How to Get the Most out of Teletherapy
In an effort to keep our clients and ourselves safe, most therapists have switched to video and phone sessions during the COVID-19 crisis. For many clients and clinicians, the transition has been surprisingly smooth. However, some of us are uneasy with the idea of talking to a health provider on the phone or by video. Whether it be due to technical concerns, doubt about one’s ability to connect with a therapist through a screen (or speaker), or just the normal apprehension we have toward new ways of doing things, it’s understandable that someone seeking help would be hesitant to give teletherapy a try. That said, there are several ways to make the experience more comfortable and more conducive to a strong therapeutic connection.
At a Distance, but Face to Face
In some instances, you will have the choice between conducting therapy by phone or through video. When possible, it’s generally better to meet with your therapist by video. Video sessions have obvious benefits over sessions conducted by phone. The non-verbal communication that occurs in session can be of great therapeutic significance. Furthermore, being able to look one another in the eye goes a long way toward facilitating rapport and maintaining the organic rhythm of the therapy session. As such, it's best to use a decently large screen, like a laptop or tablet, so that you and your therapist can see each other clearly.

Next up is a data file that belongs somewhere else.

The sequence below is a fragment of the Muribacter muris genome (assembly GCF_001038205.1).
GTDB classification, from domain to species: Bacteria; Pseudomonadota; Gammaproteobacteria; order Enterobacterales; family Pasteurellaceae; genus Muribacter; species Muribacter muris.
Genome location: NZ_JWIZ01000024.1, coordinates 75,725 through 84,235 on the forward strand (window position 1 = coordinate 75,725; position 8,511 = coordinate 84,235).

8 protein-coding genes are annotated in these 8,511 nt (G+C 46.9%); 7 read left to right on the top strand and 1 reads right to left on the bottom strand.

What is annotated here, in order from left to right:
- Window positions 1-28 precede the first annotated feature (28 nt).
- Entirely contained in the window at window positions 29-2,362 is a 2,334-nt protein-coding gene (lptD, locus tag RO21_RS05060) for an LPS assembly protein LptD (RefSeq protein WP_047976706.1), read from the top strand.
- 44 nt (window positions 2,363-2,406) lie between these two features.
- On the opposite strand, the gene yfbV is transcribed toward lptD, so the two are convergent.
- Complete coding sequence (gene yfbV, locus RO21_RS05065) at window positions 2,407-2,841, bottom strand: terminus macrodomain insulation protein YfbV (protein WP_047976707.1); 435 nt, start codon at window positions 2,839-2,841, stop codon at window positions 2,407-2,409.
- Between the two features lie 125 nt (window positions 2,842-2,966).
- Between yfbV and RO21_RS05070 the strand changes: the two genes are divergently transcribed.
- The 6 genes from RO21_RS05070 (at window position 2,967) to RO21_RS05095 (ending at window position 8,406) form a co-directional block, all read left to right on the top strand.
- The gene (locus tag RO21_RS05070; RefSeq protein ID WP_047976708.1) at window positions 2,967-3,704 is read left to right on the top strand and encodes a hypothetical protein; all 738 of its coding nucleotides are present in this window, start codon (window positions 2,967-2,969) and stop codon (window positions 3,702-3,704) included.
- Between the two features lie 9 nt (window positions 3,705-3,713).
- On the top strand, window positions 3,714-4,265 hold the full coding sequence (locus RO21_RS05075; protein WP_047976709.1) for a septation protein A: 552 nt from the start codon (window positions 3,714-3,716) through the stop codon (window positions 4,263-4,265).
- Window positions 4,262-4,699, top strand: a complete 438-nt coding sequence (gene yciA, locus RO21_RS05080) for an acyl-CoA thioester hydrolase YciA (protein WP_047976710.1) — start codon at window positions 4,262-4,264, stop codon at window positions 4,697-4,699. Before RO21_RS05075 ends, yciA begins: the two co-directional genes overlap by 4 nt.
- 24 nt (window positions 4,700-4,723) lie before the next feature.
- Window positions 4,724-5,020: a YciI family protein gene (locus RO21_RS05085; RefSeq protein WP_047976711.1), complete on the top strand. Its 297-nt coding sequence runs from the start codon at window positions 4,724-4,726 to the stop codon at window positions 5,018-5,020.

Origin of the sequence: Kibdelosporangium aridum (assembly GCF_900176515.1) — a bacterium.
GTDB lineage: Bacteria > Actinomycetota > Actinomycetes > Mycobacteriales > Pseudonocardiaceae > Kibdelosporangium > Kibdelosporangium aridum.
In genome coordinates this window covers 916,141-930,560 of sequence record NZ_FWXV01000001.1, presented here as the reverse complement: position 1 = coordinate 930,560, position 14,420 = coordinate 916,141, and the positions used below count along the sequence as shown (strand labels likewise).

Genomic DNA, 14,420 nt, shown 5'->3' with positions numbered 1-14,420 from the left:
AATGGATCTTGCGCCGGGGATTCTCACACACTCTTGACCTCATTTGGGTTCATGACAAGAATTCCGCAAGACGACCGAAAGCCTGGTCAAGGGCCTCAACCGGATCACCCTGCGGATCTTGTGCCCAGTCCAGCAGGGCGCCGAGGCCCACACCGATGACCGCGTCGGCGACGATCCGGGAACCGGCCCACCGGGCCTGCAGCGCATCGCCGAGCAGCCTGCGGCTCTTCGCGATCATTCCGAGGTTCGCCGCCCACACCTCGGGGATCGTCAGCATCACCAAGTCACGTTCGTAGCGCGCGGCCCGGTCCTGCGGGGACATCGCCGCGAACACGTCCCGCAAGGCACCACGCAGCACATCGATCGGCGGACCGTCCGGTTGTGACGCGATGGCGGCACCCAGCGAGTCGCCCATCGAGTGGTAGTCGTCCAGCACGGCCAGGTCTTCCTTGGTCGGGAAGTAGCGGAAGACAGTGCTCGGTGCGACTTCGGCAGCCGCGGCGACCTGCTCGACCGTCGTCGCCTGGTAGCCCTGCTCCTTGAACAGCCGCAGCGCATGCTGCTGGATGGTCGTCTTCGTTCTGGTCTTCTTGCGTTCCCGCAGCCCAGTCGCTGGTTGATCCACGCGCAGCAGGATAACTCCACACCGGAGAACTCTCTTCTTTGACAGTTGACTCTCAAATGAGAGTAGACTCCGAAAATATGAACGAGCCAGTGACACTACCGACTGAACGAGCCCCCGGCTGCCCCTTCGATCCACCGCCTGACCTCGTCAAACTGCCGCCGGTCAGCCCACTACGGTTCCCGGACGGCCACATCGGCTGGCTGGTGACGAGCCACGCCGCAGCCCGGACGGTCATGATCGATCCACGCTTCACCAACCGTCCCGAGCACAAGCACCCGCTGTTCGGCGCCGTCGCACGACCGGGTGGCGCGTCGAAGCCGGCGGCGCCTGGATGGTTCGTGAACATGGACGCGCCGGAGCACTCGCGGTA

Ultimately, teletherapy should capture as much of the traditional therapeutic dynamic as possible. Over the past few years, several companies have popped up that offer therapy by text. In my opinion, these should be avenues of last resort. The quality of the relationship between a therapist and client is the most important determinant of therapeutic change, and I am skeptical of the ability of text-based platforms to facilitate the necessary empathetic connection. Furthermore, this form of communication fully eliminates the possibility for therapeutic use of non-verbal cues. In addition, recent accusations of data mining against companies like TalkSpace raise significant concerns about their ability to safeguard clients' privacy.
Addressing Technical Snags
Technical difficulties are perhaps the biggest barriers to video therapy. Simply put, smooth video sessions require good internet connections. Luckily, most connection issues can be cleared up relatively easily. For example, lagging video can often be resolved by closing unused windows and applications or by turning off other devices using WiFi. You also may want to consider using an ethernet connection in lieu of WiFi. If you don’t have an ethernet cable, they can usually be purchased for under $10. With an ethernet cable, you can plug your computer directly into your router, which generally provides a faster and more reliable connection. If your router is located somewhere that doesn’t provide adequate privacy, a WiFi extender is another option. Extenders increase the reach of your WiFi coverage and can improve the internet connection throughout your home. Video sessions can also be conducted by smart phone. While the smaller screen isn’t ideal, data connections are sometimes more reliable than traditional internet connections.
Finding the Right Physical Space
There’s a ritualistic aspect to therapy. Typically, we going to a specialized space—separate from our daily lives and with different rules and norms. It’s almost as if we are physically stepping out of our routine in order to be able to observe our lives from a distance. Also, therapists usually give a lot of thought as to how their offices are set up, typically with the aim of creating a calm, inviting, and restorative environment. When engaging in teletherapy, the onus ends up falling on clients to create such spaces for themselves.